JOURNAL ARTICLE

Experimental infection of Balb/c mice with Leishmania panamensis and Leishmania mexicana: induction of early IFN-gamma but not IL-4 is associated with the development of cutaneous lesions

O Guevara-Mendoza, C Une, P Franceschi Carreira, A Orn
Scandinavian Journal of Immunology 1997, 46 (1): 35-40
9246206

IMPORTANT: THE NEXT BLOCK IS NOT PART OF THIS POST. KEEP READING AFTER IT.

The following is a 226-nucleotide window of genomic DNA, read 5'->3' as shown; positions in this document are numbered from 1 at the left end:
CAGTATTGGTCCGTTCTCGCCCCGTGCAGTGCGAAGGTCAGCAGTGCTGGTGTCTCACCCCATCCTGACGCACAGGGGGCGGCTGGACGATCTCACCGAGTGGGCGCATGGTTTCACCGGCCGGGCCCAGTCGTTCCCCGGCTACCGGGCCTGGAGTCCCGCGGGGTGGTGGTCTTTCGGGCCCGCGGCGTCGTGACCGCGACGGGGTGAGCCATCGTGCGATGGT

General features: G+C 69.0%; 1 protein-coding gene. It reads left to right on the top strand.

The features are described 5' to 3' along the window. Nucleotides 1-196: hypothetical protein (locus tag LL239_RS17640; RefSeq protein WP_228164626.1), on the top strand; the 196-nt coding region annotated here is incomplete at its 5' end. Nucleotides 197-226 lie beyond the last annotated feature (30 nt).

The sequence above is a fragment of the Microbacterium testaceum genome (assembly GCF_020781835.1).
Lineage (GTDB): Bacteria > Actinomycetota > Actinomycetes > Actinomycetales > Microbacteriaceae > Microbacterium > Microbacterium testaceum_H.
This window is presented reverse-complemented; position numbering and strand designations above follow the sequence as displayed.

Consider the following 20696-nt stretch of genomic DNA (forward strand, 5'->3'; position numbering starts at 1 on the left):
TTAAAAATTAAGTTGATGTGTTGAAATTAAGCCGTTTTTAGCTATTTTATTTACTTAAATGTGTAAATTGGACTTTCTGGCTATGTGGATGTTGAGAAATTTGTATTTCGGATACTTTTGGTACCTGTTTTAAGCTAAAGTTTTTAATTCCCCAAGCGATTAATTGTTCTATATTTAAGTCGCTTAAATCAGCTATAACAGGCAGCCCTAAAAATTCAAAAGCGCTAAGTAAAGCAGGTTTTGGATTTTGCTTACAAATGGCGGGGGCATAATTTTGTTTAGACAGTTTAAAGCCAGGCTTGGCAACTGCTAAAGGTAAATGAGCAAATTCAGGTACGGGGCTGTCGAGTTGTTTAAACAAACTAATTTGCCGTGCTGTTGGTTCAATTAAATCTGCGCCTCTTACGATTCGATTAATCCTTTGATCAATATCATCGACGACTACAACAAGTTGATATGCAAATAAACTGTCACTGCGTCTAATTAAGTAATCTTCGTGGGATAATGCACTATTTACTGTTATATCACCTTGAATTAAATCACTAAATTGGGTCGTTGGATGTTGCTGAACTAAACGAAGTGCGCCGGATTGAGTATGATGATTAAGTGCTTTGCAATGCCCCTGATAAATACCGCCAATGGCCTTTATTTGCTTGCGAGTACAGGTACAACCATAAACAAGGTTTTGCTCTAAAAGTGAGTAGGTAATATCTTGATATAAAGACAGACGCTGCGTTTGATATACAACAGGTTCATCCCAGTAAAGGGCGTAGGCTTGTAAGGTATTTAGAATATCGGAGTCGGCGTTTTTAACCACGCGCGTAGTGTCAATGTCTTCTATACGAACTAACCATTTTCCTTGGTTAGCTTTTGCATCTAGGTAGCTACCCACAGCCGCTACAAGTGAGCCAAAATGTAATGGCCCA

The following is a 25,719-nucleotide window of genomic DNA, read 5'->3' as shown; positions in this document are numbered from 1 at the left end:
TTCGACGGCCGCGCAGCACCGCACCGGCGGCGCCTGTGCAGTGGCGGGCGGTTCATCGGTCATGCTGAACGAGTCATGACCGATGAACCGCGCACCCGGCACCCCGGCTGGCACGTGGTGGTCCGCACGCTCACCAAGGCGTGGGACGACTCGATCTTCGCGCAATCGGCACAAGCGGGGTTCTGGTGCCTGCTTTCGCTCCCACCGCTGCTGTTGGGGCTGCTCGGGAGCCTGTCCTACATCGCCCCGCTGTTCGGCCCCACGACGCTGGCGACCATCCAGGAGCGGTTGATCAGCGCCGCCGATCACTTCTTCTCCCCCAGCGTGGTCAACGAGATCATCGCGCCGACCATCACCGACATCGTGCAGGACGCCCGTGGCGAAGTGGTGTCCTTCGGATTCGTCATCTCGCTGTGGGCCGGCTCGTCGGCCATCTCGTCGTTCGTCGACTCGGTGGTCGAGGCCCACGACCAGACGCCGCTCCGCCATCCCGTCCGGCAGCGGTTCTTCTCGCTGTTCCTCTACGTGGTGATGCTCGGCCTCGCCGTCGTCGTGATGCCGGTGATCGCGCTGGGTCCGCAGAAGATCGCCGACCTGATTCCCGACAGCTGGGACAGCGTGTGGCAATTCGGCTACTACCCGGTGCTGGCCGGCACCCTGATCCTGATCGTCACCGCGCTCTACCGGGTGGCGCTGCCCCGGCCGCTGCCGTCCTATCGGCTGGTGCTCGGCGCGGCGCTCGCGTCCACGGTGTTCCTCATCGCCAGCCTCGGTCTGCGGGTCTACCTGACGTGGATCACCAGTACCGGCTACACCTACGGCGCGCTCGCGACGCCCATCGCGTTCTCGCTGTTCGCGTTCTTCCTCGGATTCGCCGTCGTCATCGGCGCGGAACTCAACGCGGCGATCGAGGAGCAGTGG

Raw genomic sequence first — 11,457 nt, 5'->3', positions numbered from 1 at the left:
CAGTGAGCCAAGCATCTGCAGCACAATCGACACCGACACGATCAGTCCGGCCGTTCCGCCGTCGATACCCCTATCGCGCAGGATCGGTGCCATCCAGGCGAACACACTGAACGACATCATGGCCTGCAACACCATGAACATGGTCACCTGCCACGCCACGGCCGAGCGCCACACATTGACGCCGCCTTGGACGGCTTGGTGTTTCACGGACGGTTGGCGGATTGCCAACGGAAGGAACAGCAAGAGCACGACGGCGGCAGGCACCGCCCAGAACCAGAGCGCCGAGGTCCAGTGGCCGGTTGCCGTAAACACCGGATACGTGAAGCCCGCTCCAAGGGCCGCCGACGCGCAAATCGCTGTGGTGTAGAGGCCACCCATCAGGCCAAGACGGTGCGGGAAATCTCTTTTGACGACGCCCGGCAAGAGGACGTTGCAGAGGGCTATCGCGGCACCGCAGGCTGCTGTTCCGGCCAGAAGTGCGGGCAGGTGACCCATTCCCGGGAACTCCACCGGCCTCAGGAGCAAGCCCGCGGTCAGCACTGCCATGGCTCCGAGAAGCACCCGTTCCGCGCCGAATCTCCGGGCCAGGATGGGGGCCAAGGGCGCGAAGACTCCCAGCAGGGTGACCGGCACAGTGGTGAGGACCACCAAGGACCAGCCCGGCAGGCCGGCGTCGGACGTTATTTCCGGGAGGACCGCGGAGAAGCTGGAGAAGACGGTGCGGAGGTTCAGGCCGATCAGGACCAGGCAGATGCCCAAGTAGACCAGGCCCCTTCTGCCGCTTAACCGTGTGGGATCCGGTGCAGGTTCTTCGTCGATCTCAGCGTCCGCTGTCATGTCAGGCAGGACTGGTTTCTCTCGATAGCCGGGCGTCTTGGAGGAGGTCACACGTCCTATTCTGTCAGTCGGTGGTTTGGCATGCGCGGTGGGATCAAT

Resistance to the Leishmaniae is associated with interferon (IFN)-gamma mediated activation of macrophages. In this study, Balb/c mice were infected with three Leishmania strains that cause progressively growing cutaneous lesions without obvious dissemination: L. mexicana mexicana giving rise to rapidly growing lesions, and L. (Viannia) panamensis and L. mexicana-like, which both cause slowly developing lesions. The rate of lesion growth was compared to induction of early local and systemic IFN-gamma responses. All the three parasite strains induced increased levels of IFN-gamma transcripts 24 h after infection. Infection with the more aggressive strain resulted in a notably lower IFN-gamma response when compared to infection with the two low pathogenic strains. Interleukin-4 (IL-4) mRNA appeared 7 days after infection with L. (Viannia) panamensis and L. mexicana-like but not with L. mexicana mexicana. Thus, virulence of these Leishmania strains could not be associated with induction of IL-4 during the first week after infection. In addition, none of the Leishmania strains induced detectable mRNA for IL-12 or inducible nitric oxide synthase (iNOS). These data present a picture somewhat different from that which has been described in L. major experimental infection.

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